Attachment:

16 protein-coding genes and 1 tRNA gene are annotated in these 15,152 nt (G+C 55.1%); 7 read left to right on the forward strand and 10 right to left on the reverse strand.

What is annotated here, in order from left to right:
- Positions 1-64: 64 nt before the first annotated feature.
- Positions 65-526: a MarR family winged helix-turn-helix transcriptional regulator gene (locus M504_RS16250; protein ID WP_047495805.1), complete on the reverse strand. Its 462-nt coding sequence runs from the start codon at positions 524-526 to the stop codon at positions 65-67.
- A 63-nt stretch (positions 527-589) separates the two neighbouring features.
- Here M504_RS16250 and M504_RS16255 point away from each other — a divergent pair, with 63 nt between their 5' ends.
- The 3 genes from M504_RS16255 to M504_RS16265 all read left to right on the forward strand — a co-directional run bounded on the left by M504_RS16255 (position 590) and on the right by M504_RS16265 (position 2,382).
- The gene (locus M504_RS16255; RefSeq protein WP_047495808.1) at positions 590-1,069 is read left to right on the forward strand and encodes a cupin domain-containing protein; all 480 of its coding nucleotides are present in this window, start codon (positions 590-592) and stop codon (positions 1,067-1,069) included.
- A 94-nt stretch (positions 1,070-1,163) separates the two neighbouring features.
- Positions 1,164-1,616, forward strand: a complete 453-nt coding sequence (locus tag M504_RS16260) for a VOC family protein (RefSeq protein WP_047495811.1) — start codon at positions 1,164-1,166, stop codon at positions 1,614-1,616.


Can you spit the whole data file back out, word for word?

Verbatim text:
16 protein-coding genes and 1 tRNA gene are annotated in these 15,152 nt (G+C 55.1%); 7 read left to right on the forward strand and 10 right to left on the reverse strand.

What is annotated here, in order from left to right:
- Positions 1-64: 64 nt before the first annotated feature.
- Positions 65-526: a MarR family winged helix-turn-helix transcriptional regulator gene (locus M504_RS16250; protein ID WP_047495805.1), complete on the reverse strand. Its 462-nt coding sequence runs from the start codon at positions 524-526 to the stop codon at positions 65-67.
- A 63-nt stretch (positions 527-589) separates the two neighbouring features.
- Here M504_RS16250 and M504_RS16255 point away from each other — a divergent pair, with 63 nt between their 5' ends.
- The 3 genes from M504_RS16255 to M504_RS16265 all read left to right on the forward strand — a co-directional run bounded on the left by M504_RS16255 (position 590) and on the right by M504_RS16265 (position 2,382).
- The gene (locus M504_RS16255; RefSeq protein WP_047495808.1) at positions 590-1,069 is read left to right on the forward strand and encodes a cupin domain-containing protein; all 480 of its coding nucleotides are present in this window, start codon (positions 590-592) and stop codon (positions 1,067-1,069) included.
- A 94-nt stretch (positions 1,070-1,163) separates the two neighbouring features.
- Positions 1,164-1,616, forward strand: a complete 453-nt coding sequence (locus tag M504_RS16260) for a VOC family protein (RefSeq protein WP_047495811.1) — start codon at positions 1,164-1,166, stop codon at positions 1,614-1,616.